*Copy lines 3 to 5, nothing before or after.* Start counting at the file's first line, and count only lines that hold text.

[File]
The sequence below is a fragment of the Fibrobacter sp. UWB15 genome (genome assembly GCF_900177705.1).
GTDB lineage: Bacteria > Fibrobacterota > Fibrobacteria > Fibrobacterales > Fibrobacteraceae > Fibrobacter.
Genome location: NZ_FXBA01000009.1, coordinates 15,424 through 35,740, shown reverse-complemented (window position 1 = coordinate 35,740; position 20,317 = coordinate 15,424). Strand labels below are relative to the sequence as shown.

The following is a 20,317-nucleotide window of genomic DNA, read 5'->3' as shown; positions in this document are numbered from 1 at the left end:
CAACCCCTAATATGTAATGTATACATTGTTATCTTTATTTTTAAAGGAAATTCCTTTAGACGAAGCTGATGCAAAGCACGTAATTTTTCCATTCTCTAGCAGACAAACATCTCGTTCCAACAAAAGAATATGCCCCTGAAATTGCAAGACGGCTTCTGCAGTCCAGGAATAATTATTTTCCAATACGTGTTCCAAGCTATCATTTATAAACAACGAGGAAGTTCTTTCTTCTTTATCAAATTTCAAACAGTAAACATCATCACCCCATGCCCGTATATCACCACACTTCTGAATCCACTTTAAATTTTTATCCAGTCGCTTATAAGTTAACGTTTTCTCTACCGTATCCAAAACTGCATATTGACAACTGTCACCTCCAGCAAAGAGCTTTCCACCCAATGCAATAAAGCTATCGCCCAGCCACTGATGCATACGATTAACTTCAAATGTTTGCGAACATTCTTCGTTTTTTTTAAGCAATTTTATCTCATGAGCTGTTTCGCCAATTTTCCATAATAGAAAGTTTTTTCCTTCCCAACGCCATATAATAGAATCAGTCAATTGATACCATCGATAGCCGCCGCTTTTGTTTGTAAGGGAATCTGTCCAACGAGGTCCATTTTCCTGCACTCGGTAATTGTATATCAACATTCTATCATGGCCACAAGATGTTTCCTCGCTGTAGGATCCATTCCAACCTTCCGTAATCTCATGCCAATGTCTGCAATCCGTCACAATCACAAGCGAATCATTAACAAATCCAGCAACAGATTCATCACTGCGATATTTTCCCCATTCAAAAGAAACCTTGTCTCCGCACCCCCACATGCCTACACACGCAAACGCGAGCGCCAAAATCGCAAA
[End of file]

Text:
Genome location: NZ_FXBA01000009.1, coordinates 15,424 through 35,740, shown reverse-complemented (window position 1 = coordinate 35,740; position 20,317 = coordinate 15,424). Strand labels below are relative to the sequence as shown.

The following is a 20,317-nucleotide window of genomic DNA, read 5'->3' as shown; positions in this document are numbered from 1 at the left end:
CAACCCCTAATATGTAATGTATACATTGTTATCTTTATTTTTAAAGGAAATTCCTTTAGACGAAGCTGATGCAAAGCACGTAATTTTTCCATTCTCTAGCAGACAAACATCTCGTTCCAACAAAAGAATATGCCCCTGAAATTGCAAGACGGCTTCTGCAGTCCAGGAATAATTATTTTCCAATACGTGTTCCAAGCTATCATTTATAAACAACGAGGAAGTTCTTTCTTCTTTATCAAATTTCAAACAGTAAACATCATCACCCCATGCCCGTATATCACCACACTTCTGAATCCACTTTAAATTTTTATCCAGTCGCTTATAAGTTAACGTTTTCTCTACCGTATCCAAAACTGCATATTGACAACTGTCACCTCCAGCAAAGAGCTTTCCACCCAATGCAATAAAGCTATCGCCCAGCCACTGATGCATACGATTAACTTCAAATGTTTGCGAACATTCTTCGTTTTTTTTAAGCAATTTTATCTCATGAGCTGTTTCGCCAATTTTCCATAATAGAAAGTTTTTTCCTTCCCAACGCCATATAATAGAATCAGTCAATTGATACCATCGATAGCCGCCGCTTTTGTTTGTAAGGGAATCTGTCCAACGAGGTCCATTTTCCTGCACTCGGTAATTGTATATCAACATTCTATCATGGCCACAAGATGTTTCCTCGCTGTAGGATCCATTCCAACCTTCCGTAATCTCATGCCAATGTCTGCAATCCGTCACAATCACAAGCGAATCATTAACAAATCCAGCAACAGATTCATCACTGCGATATTTTCCCCATTCAAAAGAAACCTTGTCTCCGCACCCCCACATGCCTACACACGCAAACGCGAGCGCCAAAATCGCAAA